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Jason Fry and Greg Prince
Faith and Fear in Flushing made its debut on Feb. 16, 2005, the brainchild of two longtime friends and lifelong Met fans.

Greg Prince discovered the Mets when he was 6, during the magical summer of 1969. He is a Long Island-based writer, editor and communications consultant. Contact him here.

Jason Fry is a Brooklyn writer whose first memories include his mom leaping up and down cheering for Rusty Staub. Check out his other writing here.

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Steve Trachsel, Spiteful Genius

Yes, perfect. Let's lull the Braves into a sense of vitality. Let Chuck James retire almost everybody he faces. Aim balls to fall just barely into the gloves of Matt Diaz, Andruw Jones and Jeff Francoeur. Allow bunts to become hits and mishandle anything around first base. Kudos all around, but save your heartiest “attaboy!” for Steve Trachsel.

What's that? You don't think Trax's game plan included walking seven Atlanta Braves? I beg to differ. Trachsel's been a Met longer than anybody else. He's been suffering at the hands of the Atlanta Braves since 2001. Most of the Mets have never suffered against this fourth-place fringe contender. Our first-place juggernauters generally chew up the Braves and use their bones as toothpicks. But for one nostalgic evening, Steve arranged for an informal Turn Back The Clock Night.

It wasn't sentiment that spurred Steve. He desired payback. He wanted the Braves to inch into September with a prayer of winning the Wild Card. He wanted to string them along. Hey, the Braves were thinking, as long as we're within shouting distance of the pack, we can still make the playoffs.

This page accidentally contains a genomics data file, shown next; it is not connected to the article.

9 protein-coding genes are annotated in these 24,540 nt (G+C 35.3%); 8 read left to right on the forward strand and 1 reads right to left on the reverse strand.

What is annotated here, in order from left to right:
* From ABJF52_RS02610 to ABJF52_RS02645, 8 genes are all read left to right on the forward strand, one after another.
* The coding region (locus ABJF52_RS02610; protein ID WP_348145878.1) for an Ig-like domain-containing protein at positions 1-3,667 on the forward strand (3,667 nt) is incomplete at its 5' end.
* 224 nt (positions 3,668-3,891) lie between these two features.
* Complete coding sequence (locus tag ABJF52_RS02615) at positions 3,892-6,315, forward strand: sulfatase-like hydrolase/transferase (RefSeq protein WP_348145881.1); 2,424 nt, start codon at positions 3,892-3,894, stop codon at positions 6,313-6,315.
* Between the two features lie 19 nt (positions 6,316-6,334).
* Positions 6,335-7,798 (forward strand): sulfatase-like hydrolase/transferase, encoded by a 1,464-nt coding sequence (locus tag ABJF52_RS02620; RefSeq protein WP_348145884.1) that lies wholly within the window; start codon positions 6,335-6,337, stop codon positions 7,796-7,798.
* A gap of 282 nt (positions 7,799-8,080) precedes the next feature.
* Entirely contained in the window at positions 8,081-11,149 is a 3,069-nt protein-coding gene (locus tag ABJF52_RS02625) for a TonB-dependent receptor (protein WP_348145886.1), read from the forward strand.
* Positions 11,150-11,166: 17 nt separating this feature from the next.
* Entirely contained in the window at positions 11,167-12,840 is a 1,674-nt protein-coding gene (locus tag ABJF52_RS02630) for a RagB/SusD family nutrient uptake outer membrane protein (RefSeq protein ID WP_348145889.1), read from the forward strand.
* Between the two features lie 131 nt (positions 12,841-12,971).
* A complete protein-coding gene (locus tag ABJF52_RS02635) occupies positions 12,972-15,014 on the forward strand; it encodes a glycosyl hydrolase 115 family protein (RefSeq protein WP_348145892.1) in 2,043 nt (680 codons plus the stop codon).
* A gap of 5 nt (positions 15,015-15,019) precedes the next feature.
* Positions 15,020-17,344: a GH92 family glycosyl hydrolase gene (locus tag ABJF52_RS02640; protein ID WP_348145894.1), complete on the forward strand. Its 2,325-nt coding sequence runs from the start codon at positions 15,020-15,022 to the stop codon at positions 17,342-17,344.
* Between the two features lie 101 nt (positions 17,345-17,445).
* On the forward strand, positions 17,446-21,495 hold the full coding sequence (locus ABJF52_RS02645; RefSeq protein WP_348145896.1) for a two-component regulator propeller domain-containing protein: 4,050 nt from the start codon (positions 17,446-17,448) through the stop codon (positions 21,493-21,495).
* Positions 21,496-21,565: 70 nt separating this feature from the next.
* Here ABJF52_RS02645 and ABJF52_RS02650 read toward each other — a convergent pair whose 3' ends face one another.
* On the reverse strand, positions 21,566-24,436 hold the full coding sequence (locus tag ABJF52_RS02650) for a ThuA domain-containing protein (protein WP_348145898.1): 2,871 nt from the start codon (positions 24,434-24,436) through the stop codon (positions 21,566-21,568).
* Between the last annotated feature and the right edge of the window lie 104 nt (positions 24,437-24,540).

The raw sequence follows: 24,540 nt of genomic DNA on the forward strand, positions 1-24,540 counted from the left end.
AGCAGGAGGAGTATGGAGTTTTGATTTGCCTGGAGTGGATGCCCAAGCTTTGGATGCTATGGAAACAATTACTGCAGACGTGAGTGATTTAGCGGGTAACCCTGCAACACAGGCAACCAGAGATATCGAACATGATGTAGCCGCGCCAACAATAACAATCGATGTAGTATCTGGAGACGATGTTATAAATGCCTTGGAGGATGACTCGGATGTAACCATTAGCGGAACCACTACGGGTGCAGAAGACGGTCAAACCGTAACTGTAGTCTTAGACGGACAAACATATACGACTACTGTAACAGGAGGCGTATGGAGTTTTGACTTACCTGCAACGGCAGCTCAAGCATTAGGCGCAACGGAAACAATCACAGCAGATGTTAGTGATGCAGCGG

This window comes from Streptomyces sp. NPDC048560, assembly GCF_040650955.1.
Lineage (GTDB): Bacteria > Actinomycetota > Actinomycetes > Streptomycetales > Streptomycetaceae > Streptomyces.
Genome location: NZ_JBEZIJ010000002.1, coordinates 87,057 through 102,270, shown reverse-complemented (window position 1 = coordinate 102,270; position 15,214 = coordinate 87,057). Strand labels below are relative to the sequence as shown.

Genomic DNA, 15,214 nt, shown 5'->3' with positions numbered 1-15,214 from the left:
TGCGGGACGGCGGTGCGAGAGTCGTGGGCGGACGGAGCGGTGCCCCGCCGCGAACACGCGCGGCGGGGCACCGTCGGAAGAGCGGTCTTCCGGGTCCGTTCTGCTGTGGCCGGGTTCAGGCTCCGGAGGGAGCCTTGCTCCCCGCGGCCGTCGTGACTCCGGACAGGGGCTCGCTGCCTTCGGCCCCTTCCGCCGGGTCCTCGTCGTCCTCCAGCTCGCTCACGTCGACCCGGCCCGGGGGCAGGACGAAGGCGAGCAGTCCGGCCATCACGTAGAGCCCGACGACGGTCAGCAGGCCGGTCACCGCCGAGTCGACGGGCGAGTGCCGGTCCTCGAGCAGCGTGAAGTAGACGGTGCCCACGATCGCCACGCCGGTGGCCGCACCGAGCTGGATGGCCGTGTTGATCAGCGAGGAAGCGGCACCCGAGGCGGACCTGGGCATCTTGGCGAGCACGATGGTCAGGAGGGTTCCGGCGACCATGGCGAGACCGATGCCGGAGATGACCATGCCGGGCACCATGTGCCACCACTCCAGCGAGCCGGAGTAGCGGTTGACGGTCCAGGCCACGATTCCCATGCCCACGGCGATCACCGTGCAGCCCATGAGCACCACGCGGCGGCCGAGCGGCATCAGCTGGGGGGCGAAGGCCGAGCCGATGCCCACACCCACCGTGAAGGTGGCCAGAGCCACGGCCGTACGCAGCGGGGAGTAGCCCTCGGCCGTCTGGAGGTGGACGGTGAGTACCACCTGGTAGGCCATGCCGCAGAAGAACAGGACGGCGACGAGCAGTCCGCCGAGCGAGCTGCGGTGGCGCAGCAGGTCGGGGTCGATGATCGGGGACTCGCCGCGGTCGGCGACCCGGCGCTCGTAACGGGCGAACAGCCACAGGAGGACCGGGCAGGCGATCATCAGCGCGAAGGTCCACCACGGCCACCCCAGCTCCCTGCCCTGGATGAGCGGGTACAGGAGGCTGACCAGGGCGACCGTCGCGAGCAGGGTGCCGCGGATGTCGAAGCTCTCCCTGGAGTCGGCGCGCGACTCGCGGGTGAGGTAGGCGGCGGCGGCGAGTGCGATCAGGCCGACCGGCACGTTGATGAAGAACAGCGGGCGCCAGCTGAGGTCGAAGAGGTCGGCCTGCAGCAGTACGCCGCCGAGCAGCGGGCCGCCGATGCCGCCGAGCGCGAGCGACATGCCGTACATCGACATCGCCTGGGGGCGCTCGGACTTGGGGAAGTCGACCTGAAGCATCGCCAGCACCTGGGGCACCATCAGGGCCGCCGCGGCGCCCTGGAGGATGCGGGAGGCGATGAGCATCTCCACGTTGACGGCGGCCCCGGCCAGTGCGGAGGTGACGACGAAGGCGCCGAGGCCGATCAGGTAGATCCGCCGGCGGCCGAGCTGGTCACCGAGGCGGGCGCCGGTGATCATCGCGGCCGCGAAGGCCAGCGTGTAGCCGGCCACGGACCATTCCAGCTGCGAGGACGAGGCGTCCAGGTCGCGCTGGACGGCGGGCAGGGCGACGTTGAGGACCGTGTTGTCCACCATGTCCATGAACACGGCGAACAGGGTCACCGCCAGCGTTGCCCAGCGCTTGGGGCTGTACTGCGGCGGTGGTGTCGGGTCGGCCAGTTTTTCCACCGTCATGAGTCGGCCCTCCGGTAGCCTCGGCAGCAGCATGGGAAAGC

Steve's no dullard. He checked the out-of-town scoreboard. The Phillies won. The Marlins won. It was going to be tough to keep Atlanta's faint hope alive. He was going to have do it himself.

So he walked the ballpark. Inspirational figure that he is, he inspired his teammates to provide shoddy defense behind him and inept offense in support of him. Thanks to Steve's foresight, the Braves remain remotely plausible for the postseason, in seventh place for the Wild Card, five games behind the Padres while trailing the Phils, Fish, Giants, Reds and Astros.

They have no chance. But thanks to Steve Trachsel, they are deluding themselves that they do. When they discover they don't, it will be all the more disappointing to them and their dozens of loyal followers. It's up to the Mets to decide whether they want to create more twisted fantasy for Braves Nation tonight or if they want to start letting them down hard. Perhaps they'll turn to their sage ace for advice.

Steve Trachsel usually pitches just well enough to win. Monday night he did all he had to do lose. It's not for nothing that the man who leads the best team in baseball in victories also has one of his league's worst earned run averages.


3 comments to Steve Trachsel, Spiteful Genius

  • Anonymous

    Trachsel's always been obssessed with slowing down time. Now, finally, he found a way to actually go backwards. Good for him. Although he didn't manufacture crushing blows by the Joneses et al., so he's still got a few kinks to work out of his process.

  • Anonymous

    Brilliant indeed… your article!

  • Anonymous

    I want to thank Steve Trachsel for making this comment possible.
    And thank you.